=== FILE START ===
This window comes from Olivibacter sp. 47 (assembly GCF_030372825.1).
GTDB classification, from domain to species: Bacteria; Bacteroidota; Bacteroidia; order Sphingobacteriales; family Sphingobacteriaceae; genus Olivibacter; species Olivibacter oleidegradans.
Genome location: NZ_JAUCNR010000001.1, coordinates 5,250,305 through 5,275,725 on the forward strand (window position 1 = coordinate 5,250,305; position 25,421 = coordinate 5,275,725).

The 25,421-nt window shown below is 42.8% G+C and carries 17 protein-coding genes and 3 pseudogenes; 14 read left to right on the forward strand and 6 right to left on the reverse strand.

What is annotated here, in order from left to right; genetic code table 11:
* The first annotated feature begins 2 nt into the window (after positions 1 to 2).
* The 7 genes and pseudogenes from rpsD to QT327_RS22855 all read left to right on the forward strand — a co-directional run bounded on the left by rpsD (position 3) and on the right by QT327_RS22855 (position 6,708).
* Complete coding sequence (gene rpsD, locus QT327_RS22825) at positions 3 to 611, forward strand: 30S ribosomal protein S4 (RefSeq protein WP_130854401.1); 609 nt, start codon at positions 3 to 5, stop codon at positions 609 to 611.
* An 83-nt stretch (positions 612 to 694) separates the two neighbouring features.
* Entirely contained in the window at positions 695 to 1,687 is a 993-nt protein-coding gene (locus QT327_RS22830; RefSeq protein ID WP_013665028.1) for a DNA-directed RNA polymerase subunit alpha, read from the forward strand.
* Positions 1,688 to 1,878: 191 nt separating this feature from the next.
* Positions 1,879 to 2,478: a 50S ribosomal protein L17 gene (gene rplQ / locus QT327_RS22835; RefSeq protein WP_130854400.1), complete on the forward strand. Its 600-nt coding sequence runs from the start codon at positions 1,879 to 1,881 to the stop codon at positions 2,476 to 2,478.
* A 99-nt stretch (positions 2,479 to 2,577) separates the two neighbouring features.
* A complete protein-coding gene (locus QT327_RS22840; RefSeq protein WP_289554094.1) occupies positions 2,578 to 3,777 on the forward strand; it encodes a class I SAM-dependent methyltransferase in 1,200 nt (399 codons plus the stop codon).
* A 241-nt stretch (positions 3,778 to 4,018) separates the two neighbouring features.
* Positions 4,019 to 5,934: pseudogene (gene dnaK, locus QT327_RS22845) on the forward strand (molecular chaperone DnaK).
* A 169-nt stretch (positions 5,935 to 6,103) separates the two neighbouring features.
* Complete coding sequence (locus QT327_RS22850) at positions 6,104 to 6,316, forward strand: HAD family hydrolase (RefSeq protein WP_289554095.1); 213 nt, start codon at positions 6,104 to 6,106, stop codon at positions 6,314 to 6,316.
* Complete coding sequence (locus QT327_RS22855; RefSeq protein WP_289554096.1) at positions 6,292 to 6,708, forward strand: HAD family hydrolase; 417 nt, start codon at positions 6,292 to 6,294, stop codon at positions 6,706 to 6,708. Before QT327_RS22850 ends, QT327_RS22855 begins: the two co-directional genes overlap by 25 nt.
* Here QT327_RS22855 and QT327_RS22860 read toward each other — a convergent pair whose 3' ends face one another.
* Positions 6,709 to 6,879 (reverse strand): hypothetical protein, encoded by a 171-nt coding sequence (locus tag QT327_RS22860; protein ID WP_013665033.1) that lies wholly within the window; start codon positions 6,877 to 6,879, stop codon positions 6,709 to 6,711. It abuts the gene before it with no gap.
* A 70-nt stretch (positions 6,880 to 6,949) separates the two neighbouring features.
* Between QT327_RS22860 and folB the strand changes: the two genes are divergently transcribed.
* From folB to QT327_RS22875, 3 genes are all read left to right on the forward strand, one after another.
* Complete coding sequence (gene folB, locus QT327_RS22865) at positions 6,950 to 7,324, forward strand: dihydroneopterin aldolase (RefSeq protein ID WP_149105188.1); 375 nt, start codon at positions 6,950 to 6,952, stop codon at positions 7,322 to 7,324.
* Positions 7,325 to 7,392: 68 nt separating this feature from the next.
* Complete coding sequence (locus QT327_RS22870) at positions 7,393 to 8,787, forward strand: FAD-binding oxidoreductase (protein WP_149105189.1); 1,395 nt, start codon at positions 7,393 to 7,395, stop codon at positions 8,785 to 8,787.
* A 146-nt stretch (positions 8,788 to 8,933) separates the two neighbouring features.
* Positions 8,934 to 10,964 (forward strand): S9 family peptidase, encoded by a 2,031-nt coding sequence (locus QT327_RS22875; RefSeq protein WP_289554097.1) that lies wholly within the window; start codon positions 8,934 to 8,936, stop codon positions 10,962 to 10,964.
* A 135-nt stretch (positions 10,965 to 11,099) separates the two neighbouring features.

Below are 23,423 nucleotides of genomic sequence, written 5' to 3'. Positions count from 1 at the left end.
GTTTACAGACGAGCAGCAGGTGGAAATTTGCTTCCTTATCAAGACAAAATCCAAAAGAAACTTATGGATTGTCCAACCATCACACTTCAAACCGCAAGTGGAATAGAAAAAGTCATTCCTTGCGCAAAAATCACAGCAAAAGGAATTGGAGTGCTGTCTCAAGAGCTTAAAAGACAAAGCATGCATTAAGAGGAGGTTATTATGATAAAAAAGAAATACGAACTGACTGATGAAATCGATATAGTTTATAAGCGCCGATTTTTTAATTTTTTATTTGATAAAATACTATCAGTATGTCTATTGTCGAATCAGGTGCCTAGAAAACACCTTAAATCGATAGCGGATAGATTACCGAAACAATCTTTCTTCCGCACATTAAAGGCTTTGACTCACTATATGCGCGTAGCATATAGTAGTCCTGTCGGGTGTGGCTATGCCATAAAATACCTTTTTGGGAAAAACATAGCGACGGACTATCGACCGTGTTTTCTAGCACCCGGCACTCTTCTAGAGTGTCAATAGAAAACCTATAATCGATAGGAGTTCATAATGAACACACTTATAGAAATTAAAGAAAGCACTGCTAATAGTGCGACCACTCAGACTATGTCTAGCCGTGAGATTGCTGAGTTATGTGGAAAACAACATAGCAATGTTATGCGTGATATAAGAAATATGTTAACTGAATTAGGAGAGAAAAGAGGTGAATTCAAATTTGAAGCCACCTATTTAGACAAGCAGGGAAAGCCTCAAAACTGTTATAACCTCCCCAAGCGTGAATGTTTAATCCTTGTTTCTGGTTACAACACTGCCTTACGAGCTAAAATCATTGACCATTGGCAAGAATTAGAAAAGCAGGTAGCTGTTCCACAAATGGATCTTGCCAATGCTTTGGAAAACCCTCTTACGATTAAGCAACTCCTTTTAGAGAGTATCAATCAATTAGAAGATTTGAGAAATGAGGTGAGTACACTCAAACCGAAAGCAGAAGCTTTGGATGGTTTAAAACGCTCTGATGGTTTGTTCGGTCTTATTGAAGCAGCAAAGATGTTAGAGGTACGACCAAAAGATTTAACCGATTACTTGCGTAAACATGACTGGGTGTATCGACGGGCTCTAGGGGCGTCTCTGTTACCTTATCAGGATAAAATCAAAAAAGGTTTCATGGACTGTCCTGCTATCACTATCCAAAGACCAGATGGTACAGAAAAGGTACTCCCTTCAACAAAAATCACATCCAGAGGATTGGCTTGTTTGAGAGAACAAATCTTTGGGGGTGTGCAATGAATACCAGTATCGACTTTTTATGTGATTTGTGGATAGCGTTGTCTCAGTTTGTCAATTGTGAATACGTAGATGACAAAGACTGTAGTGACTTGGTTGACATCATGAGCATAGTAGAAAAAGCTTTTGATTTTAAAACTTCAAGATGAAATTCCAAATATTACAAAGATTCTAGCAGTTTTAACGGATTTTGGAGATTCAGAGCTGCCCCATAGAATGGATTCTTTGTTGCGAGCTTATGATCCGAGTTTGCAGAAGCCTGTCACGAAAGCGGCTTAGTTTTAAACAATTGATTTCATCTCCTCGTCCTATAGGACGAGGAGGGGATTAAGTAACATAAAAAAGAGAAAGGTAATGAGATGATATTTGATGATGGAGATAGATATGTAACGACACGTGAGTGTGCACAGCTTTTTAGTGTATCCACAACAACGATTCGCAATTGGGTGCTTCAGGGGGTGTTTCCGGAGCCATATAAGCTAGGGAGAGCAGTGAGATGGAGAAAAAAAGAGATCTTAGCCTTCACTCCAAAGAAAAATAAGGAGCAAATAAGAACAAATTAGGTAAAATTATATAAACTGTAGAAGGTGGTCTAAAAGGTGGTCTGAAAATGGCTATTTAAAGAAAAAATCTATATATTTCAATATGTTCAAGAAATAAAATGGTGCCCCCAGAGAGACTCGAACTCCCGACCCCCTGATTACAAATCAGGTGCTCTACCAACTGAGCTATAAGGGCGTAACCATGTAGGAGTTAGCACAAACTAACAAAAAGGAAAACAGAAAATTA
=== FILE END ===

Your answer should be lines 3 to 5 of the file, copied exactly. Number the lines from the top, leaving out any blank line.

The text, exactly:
Genome location: NZ_JAUCNR010000001.1, coordinates 5,250,305 through 5,275,725 on the forward strand (window position 1 = coordinate 5,250,305; position 25,421 = coordinate 5,275,725).

The 25,421-nt window shown below is 42.8% G+C and carries 17 protein-coding genes and 3 pseudogenes; 14 read left to right on the forward strand and 6 right to left on the reverse strand.

What is annotated here, in order from left to right; genetic code table 11: